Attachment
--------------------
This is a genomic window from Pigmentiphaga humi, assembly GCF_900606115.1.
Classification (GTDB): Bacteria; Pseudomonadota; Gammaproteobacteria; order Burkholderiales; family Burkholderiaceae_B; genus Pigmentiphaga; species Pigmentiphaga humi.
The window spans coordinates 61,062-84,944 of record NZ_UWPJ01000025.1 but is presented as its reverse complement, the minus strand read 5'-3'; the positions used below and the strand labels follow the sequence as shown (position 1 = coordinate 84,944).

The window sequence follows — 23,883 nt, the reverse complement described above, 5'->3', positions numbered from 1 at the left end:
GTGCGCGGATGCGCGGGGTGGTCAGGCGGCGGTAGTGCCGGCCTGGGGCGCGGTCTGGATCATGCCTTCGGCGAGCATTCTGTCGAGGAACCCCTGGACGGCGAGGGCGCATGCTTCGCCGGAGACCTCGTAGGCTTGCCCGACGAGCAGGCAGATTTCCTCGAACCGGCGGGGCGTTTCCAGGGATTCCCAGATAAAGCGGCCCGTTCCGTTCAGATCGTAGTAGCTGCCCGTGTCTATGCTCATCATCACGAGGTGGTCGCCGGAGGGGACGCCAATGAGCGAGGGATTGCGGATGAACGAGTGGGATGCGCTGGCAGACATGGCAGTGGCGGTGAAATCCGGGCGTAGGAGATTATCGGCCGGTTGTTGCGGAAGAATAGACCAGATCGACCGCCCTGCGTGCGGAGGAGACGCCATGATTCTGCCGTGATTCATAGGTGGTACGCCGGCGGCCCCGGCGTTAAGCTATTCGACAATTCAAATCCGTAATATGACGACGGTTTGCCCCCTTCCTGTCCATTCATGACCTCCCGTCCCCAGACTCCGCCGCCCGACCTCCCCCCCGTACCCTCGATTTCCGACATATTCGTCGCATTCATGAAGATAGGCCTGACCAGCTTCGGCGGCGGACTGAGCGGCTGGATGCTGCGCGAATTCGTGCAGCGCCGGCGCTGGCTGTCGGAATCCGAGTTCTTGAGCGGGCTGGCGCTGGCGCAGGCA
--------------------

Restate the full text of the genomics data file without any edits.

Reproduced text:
This is a genomic window from Pigmentiphaga humi, assembly GCF_900606115.1.
Classification (GTDB): Bacteria; Pseudomonadota; Gammaproteobacteria; order Burkholderiales; family Burkholderiaceae_B; genus Pigmentiphaga; species Pigmentiphaga humi.
The window spans coordinates 61,062-84,944 of record NZ_UWPJ01000025.1 but is presented as its reverse complement, the minus strand read 5'-3'; the positions used below and the strand labels follow the sequence as shown (position 1 = coordinate 84,944).

The window sequence follows — 23,883 nt, the reverse complement described above, 5'->3', positions numbered from 1 at the left end:
GTGCGCGGATGCGCGGGGTGGTCAGGCGGCGGTAGTGCCGGCCTGGGGCGCGGTCTGGATCATGCCTTCGGCGAGCATTCTGTCGAGGAACCCCTGGACGGCGAGGGCGCATGCTTCGCCGGAGACCTCGTAGGCTTGCCCGACGAGCAGGCAGATTTCCTCGAACCGGCGGGGCGTTTCCAGGGATTCCCAGATAAAGCGGCCCGTTCCGTTCAGATCGTAGTAGCTGCCCGTGTCTATGCTCATCATCACGAGGTGGTCGCCGGAGGGGACGCCAATGAGCGAGGGATTGCGGATGAACGAGTGGGATGCGCTGGCAGACATGGCAGTGGCGGTGAAATCCGGGCGTAGGAGATTATCGGCCGGTTGTTGCGGAAGAATAGACCAGATCGACCGCCCTGCGTGCGGAGGAGACGCCATGATTCTGCCGTGATTCATAGGTGGTACGCCGGCGGCCCCGGCGTTAAGCTATTCGACAATTCAAATCCGTAATATGACGACGGTTTGCCCCCTTCCTGTCCATTCATGACCTCCCGTCCCCAGACTCCGCCGCCCGACCTCCCCCCCGTACCCTCGATTTCCGACATATTCGTCGCATTCATGAAGATAGGCCTGACCAGCTTCGGCGGCGGACTGAGCGGCTGGATGCTGCGCGAATTCGTGCAGCGCCGGCGCTGGCTGTCGGAATCCGAGTTCTTGAGCGGGCTGGCGCTGGCGCAGGCA